Summary: Jesus will come again and establish his kingdom. Great news! But when he does, 'one will be taken and the other left.' It's a sombre warning. For one group, the result is death. We need to understand this message to understand why Jesus had to go the cross.
We’re following Jesus and his disciples on their journey from Galilee to Jerusalem. As Jesus travelled, he taught about ‘the kingdom of God.’ But the Pharisees don’t see much sign of it. So they ask Jesus when it will come. It’s a sensible question! Jesus tells them that the kingdom of God isn’t something that can be observed because it’s ‘in your midst.’
THE KINGDOM WHICH HAS COME
So what is the kingdom of God? As I was preparing for this talk, I came across this little story. It was told by the American theologian and preacher Robert Sproul. He wrote:
‘In 1990, I was invited into Eastern Europe to do a series of lectures in three countries, first in Czechoslovakia, then in Hungary, and finally in Romania. As we were leaving Hungary, we were warned that the border guards in Romania were quite hostile to Americans and that we should be prepared to be hassled and possibly even arrested at the border.
Sure enough, when our rickety train reached the border of Romania, two guards got on. They couldn’t speak English, but they pointed for our passports, then pointed to our luggage. They wanted us to bring our bags down from the luggage rack and open them up, and they were very brusque and rude. Then, suddenly, their boss appeared, a burly officer who spoke some broken English. He noticed that one of the women in our group had a paper bag in her lap, and there was something peeking out of it. The officer said: “What this? What in bag?” Then he opened the bag and pulled out a Bible. I thought, “Uh-oh, now we’re in trouble.” The officer began leafing through the Bible, looking over the pages very rapidly. Then he stopped and looked at me. I was holding my American passport, and he said, “You no American.” And he looked at Vesta and said, “You no American.” He said the same thing to the others in our group. But then he smiled and said, “I am not Romanian.”
By now we were quite confused, but he pointed at the text, gave it to me, and said, “Read what it says.” I looked at it and it said, “Our citizenship is in heaven.”‘
I liked that. On that train were a group of people who were citizens of the kingdom of God. But to the casual eye, it wasn’t observable. Of course, the whole universe is God’s kingdom. But when the New Testament talks about ‘the kingdom of God’ it OFTEN means the sphere which acknowledges Jesus as king.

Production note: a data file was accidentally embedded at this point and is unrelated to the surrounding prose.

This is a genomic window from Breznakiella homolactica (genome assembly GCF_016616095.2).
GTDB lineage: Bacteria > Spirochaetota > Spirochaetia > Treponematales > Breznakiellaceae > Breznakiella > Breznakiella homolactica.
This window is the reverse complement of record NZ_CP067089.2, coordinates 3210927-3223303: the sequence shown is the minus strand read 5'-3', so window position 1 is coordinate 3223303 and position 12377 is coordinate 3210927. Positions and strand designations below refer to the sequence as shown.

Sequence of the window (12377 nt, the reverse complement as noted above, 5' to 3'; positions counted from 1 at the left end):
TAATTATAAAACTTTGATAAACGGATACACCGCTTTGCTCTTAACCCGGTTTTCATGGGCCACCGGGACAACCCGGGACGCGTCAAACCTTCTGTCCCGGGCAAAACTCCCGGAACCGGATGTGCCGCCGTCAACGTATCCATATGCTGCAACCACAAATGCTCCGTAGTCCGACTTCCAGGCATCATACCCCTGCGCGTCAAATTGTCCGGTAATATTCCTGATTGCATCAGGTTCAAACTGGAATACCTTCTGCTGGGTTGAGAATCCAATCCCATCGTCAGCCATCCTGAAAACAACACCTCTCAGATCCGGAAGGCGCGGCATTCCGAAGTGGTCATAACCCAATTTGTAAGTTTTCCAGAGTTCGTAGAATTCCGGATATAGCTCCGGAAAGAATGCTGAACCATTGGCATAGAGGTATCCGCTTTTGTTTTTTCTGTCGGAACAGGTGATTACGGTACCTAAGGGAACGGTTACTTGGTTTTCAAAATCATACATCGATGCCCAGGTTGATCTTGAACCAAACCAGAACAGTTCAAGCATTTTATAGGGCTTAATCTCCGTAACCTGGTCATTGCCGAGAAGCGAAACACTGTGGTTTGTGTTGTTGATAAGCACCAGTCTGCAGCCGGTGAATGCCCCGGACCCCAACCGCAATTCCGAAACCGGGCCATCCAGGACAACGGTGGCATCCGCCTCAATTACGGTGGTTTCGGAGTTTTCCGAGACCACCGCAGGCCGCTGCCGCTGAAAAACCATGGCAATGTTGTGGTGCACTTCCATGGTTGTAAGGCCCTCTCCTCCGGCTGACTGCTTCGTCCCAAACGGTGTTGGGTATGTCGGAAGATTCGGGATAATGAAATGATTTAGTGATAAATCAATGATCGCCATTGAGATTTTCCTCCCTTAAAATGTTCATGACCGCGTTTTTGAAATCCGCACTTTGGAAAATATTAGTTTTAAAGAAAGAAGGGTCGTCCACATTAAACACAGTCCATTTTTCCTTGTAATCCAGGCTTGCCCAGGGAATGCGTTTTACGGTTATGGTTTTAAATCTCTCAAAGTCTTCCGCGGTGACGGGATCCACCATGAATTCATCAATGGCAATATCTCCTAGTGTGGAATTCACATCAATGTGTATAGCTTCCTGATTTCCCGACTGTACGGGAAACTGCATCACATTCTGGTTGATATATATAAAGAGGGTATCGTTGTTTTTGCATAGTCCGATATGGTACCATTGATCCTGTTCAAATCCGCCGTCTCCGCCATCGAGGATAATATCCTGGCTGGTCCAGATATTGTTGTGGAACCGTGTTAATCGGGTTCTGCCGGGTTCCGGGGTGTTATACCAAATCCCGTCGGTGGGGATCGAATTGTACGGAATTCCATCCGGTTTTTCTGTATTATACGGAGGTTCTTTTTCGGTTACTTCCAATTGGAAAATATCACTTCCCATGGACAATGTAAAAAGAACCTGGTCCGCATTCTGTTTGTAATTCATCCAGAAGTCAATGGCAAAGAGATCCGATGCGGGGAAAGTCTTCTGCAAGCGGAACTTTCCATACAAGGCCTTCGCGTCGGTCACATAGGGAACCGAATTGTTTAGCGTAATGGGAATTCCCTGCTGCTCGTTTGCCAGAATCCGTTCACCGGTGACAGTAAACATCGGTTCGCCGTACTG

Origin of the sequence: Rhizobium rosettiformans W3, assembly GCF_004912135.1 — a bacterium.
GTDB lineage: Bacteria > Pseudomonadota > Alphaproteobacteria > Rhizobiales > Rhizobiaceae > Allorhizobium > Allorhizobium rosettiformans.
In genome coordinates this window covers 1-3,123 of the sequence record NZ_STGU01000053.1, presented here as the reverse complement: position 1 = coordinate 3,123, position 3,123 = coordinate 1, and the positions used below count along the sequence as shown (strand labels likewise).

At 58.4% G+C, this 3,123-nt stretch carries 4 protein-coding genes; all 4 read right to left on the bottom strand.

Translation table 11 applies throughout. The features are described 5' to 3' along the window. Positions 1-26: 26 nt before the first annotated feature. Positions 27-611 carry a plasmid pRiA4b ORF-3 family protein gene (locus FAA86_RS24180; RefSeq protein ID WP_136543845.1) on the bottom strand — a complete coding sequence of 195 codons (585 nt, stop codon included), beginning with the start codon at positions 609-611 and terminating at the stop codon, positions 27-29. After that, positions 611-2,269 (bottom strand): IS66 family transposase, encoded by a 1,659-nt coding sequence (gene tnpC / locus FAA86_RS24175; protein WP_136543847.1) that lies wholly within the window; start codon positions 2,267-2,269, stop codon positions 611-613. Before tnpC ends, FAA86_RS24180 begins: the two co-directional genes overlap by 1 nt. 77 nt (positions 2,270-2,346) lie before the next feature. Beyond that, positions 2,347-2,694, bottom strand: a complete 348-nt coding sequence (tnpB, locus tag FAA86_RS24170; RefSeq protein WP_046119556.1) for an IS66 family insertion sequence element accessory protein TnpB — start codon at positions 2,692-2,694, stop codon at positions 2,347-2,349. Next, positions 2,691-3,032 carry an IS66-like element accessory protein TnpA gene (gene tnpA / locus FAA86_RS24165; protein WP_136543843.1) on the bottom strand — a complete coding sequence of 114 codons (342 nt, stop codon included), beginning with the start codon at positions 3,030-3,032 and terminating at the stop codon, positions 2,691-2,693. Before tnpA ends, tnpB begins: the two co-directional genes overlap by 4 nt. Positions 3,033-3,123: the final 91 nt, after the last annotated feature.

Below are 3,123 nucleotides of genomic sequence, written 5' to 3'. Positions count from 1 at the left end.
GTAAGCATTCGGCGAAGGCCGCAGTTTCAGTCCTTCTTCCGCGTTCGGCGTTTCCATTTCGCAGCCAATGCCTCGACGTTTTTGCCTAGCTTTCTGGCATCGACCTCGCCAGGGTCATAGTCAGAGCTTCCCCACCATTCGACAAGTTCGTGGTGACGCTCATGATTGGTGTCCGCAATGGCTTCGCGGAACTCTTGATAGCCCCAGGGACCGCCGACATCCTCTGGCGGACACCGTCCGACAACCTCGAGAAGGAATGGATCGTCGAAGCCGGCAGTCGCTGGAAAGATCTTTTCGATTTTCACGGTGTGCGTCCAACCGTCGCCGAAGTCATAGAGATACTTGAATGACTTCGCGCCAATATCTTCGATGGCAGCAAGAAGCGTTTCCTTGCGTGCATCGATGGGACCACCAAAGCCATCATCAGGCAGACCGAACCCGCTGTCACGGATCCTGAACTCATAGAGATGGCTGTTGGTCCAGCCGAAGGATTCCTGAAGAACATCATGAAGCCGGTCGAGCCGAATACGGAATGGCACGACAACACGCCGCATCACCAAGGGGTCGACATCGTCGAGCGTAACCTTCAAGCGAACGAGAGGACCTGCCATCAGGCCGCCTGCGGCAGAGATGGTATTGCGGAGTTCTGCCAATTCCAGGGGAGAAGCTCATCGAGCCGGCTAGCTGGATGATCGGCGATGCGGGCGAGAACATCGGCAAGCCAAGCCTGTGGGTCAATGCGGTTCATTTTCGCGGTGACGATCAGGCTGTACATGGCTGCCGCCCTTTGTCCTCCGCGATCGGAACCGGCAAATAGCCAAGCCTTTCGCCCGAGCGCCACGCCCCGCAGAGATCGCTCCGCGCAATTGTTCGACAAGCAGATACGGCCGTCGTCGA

* The magi who found Jesus as an infant acknowledged him as KING OF THE JEWS.
* Jesus’ disciples acknowledged him as king. Simon Peter told him, ‘You are the Christ, the Son of the living God.’ I think that counts as acknowledging him as king.
* The people who welcomed Jesus into Jerusalem acknowledged him as king. They shouted, ‘Blessed is THE KING who comes in the name of the Lord!’
* Pilate acknowledged Jesus as king. He had a notice prepared which said, ‘THIS IS THE KING OF THE JEWS.’
I don’t know if all these people were sincere in recognizing Jesus as king, but some certainly were. In Jesus’ day, some people acknowledged him as king. There was a sense in which God’s kingdom HAD come. But for the moment, it was partial and it wasn’t yet observable. I can imagine the Pharisees sniffing and thinking, ‘That isn’t very impressive!’
God’s kingdom had come. But it wasn’t – in Jesus’ time – observable.
THE KINGDOM WHICH WILL COME
But there was clearly more to come. Jesus taught his disciples a prayer which we call ‘The Lord’s Prayer.’ It includes ‘May your kingdom come.’ God’s kingdom HAD come but it also WILL come.
Jesus now turned to his disciples and told them about that. Whereas the coming of God’s kingdom was not observable when Jesus was speaking to the Pharisees, on the day when he comes again to take up his kingship there will be no mistaking it! His coming will be like the lightning, which flashes and lights up the sky from one end to the other.
For those of us who have put our trust in Jesus, the fact that Jesus is coming again is wonderful news. When a political leader is elected their supporters celebrate. They believe something good has happened. We have much more cause to celebrate. We have a new king to look forward to who will be far, far better than any human president or prime minister has ever been.
In the middle of last week we had our course on the environment. Steve Finamore [principal of Bristol Baptist College] took that lesson. He reminded us that Jesus’ plan isn’t only for the salvation of our souls. His plan is bigger than that: it’s for the redemption of the whole of creation. Many theologians are telling us – with good reason – that Planet Earth will be redeemed, and that we will be here, with resurrection bodies like Jesus’ resurrection body, and Jesus will be king of all creation. It’s a wonderful prospect to look forward to!